On June 8, 2023, AUVSI attended and exhibited at the 2023 Airspace Awareness and Protection Conference at Xelevate‘s facility in Leesburg, Virginia. Xelevate and C-UAS Hub co-hosted the event. Elizabeth Sila, Government Affairs Coordinator for AUVSI, delivered remarks on the secure integration of drones into the national airspace system. Below is a summary of her remarks:

The big picture 

Drones provide significant benefits – such as increased productivity, new business models, and enhanced infrastructure inspections, there are risks that are clearly present. A comprehensive counter-UAS strategy is necessary for the mitigation of these threats. AUVSI has always been stewards of ensuring safe and integrated airspace – and this is no different for counter technologies. 

AUVSI Air Advocacy 

AUVSI maintains advocacy committees across all our domains that direct our regulatory priorities. Our Air Advocacy Committee (AAC) sets the legislative and regulatory priorities in the air domain for the association via consensus-based input and feedback from its membership. Our AAC member companies work intimately with federal regulators in the Executive Branch, lawmakers and their staffs in the Legislative Branch, as well as state, local, and tribal officials, to help safely and swiftly scale Advanced Air Mobility (AAM) integration in a meaningful way.  

AUVSI engages in advocacy at the state level across all fifty states, which includes working with 30 chapters located across the U.S. made up of local end-users and business owners. 

The AAC itself is comprised of a diverse group of member companies, including UAS operators, UAS manufacturers, software companies, defense contractors, Counter-UAS companies, AAM companies, Drone as First Responder (DFR) companies, public safety experts, and much more. 

AUVSI also has a counter-UAS subcommittee within the AAC that allows us to work with our counter-specific members on what they are doing and their policy priorities. 

Current Regulatory Landscape

 The current federal authority for counter-UAS comes from the 2018 Preventing Emerging Threats Act, which temporarily authorized the Department of Homeland Security (DHS) and Department of Justice (DOJ) to conduct domestic detection and mitigation activities. This authority was granted on a temporary basis, so Congress must reauthorize it periodically, and is currently set to expire in September. The White House has announced a domestic CUAS National Action Plan. The plan provides eight recommendations for action:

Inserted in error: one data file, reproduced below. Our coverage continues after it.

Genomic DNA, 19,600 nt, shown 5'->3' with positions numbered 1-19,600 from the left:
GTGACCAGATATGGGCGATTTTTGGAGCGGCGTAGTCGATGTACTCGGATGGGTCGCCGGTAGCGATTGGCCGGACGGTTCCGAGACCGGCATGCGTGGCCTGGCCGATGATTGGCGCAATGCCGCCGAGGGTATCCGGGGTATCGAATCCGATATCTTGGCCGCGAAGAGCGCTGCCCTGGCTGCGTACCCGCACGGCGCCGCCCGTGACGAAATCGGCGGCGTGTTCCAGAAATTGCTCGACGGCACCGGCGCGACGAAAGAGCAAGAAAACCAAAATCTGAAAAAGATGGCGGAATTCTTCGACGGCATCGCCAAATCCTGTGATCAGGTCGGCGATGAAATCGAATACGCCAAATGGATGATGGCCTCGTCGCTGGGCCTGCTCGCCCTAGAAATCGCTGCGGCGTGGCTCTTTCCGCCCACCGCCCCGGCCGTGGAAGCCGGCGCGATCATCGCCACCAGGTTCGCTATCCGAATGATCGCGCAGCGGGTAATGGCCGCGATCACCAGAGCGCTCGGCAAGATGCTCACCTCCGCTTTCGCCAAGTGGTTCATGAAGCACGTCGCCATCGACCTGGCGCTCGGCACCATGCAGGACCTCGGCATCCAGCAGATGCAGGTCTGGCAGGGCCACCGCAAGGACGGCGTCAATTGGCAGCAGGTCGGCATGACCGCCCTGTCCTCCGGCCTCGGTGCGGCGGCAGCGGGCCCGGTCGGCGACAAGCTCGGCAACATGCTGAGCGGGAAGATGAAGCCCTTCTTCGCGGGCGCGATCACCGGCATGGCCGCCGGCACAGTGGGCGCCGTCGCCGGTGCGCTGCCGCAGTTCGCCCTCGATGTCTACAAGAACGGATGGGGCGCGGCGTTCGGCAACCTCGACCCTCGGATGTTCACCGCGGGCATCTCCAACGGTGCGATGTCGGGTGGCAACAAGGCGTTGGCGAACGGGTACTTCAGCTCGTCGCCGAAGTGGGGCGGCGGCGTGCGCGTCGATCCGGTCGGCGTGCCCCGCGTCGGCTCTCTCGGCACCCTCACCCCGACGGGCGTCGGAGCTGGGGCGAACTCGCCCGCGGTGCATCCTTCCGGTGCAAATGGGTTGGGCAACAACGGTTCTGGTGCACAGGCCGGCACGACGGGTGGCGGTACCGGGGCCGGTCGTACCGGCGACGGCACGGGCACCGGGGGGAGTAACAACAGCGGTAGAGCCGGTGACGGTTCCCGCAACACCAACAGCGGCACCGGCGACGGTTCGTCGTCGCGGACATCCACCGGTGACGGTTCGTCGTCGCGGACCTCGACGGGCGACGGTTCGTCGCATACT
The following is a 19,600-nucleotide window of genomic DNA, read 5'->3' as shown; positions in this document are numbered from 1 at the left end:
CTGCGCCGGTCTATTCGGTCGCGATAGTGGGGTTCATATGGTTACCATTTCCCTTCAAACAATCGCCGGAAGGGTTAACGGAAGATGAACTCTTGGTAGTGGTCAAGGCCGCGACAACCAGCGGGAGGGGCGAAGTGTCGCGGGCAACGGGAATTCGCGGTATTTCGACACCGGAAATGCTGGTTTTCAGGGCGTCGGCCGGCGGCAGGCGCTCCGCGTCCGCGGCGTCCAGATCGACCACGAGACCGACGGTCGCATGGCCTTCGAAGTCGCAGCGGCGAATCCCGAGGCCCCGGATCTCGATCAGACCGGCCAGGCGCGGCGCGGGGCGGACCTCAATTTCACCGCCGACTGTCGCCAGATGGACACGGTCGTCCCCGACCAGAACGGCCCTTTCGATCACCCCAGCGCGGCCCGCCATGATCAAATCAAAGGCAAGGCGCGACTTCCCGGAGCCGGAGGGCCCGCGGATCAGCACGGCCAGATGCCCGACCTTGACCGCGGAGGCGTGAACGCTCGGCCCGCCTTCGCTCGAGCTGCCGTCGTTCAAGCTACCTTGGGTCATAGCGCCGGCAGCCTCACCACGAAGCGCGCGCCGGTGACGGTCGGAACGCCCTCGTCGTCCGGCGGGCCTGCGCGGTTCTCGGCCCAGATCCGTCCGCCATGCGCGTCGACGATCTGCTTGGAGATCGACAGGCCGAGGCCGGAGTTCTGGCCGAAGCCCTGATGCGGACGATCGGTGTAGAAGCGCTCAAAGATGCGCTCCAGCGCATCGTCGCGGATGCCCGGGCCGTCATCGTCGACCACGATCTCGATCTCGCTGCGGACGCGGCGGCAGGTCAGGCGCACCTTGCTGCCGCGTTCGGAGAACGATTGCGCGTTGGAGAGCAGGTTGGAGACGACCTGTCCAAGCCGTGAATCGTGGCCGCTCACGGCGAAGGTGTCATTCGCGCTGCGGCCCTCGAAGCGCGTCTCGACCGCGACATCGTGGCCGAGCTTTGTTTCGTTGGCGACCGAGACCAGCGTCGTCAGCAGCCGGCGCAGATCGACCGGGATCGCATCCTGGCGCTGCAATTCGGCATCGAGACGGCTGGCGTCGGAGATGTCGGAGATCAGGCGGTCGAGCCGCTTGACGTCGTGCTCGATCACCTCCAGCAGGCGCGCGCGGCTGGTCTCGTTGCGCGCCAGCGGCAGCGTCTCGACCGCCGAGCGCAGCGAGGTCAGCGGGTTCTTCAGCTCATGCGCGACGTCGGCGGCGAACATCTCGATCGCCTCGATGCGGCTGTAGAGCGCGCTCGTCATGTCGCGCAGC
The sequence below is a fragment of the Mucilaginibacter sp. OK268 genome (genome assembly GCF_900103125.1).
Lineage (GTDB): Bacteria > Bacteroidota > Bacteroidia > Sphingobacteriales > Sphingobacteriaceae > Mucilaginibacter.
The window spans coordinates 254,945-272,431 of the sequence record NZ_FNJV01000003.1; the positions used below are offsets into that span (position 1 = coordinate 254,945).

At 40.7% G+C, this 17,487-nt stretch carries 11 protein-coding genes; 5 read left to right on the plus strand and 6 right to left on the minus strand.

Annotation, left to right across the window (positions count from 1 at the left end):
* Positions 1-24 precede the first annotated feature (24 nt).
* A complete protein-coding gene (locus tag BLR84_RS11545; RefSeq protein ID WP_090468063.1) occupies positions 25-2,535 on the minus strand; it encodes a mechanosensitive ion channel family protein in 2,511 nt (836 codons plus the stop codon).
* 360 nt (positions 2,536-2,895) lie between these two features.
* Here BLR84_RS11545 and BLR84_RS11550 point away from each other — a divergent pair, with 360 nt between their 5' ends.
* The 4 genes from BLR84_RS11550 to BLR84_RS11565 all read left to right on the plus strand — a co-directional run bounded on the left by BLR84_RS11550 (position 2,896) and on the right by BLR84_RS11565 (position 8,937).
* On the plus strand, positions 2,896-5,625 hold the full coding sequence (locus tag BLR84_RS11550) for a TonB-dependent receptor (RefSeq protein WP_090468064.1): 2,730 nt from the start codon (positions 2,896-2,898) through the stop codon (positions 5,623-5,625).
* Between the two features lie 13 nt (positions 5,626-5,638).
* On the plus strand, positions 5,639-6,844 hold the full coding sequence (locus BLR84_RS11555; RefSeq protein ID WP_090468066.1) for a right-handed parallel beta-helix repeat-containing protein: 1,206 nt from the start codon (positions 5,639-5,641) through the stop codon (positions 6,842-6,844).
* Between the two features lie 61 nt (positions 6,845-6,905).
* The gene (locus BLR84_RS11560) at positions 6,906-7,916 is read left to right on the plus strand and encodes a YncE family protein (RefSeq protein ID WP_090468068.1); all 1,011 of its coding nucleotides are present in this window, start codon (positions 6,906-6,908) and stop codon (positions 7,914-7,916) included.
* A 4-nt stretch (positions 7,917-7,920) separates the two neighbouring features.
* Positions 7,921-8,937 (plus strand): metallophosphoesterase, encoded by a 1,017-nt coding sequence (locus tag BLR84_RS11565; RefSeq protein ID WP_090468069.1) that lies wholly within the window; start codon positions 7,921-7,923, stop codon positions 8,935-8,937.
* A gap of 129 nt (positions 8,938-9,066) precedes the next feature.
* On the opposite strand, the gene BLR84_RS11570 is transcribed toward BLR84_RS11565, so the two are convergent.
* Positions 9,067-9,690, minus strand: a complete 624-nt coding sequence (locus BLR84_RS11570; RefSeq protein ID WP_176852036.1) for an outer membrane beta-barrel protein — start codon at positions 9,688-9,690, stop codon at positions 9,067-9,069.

• Work with Congress to enact legislation expanding the actors with CUAS authorities 
  • Establish a list of US gov authorized detection equipment 
  • Establish oversight and enablement mechanisms to support critical infrastructure owners and operators 
  • Establish a national CUAS training center 
  • Create a federal UAS incident tracking database 
  • Establish a mechanism for research, development, testing, and evaluation on UAS detection and mitigation technology 
  • Enact, with Congress, criminal statutes for legal and illegal uses 
  • Enhance cooperation with the international community on CUAS tech 

Last month, Senators Peters, Johnson, Sinema, and Hoeven reintroduced the “Safeguarding the Homeland from the Threats Posted by Unmanned Aircraft Systems Act” to: 

  • Reauthorize DHS and DOJ’s current CUAS authorities and authorizes the TSA to protect transportation infrastructure from drone threats 
  • Allow state and local law enforcement and critical infrastructure owners and operators to use drone detection tech approved by DHS 
  • Create a pilot program for state, local, and tribal law enforcement to mitigate UAS threats 
  • Require DHS to develop a database of security-related UAS incidents

AUVSI’s Positions

AUVSI is committed to working to ensure the security of our national airspace, and an aspect of that is making supporting Counter-UAS authorities.

AUVSI unequivocally supports the reauthorization of the authority that is given to DHS and DOJ in the Preventing Emerging Threats Act. It is imperative that we ensure these agencies continue to have the authority necessary to do the work in the CUAS space.

We are further supportive of TSA having the ability to keep nefarious drones away from airports. It is a problem for everyone when a bad actor causes problems at an airport. As we have seen with past incidents that gain international attention, public perception is critical to the success of the industry, and we can’t allow a few bad actors to derail our industry’s important work.

UAS detection and mitigation technologies are necessary, and they must be done in a way that does not interfere with the current safety of the NAS – a goal that AUVSI is actively working toward.

FAA Aviation Rulemaking Committee (ARC)

AUVSI’s Chief Advocacy Officer, Michael Robbins, is serving as a co-chair on the FAA’s UAS Detection and Mitigation Systems ARC as a forefront expert in the c-UAS space. In this role, he is able to represent the needs of our industry and the opinions of our members in a way that will shape policy recommendations.  

The ARC was established by the FAA in March 2023 and began meeting in May; and is made up of members from the crewed and uncrewed aviation communities and members from the FAA.

The ARC is tasked with providing recommendations to the FAA for a plan for certification, permitting, authorizing, or allowing the deployment of technologies or systems for the detection and mitigation of UAS without causing adverse impact to the NAS. This purpose is largely to chart a path for the FAA to safely integrate detection and mitigation technology into NAS.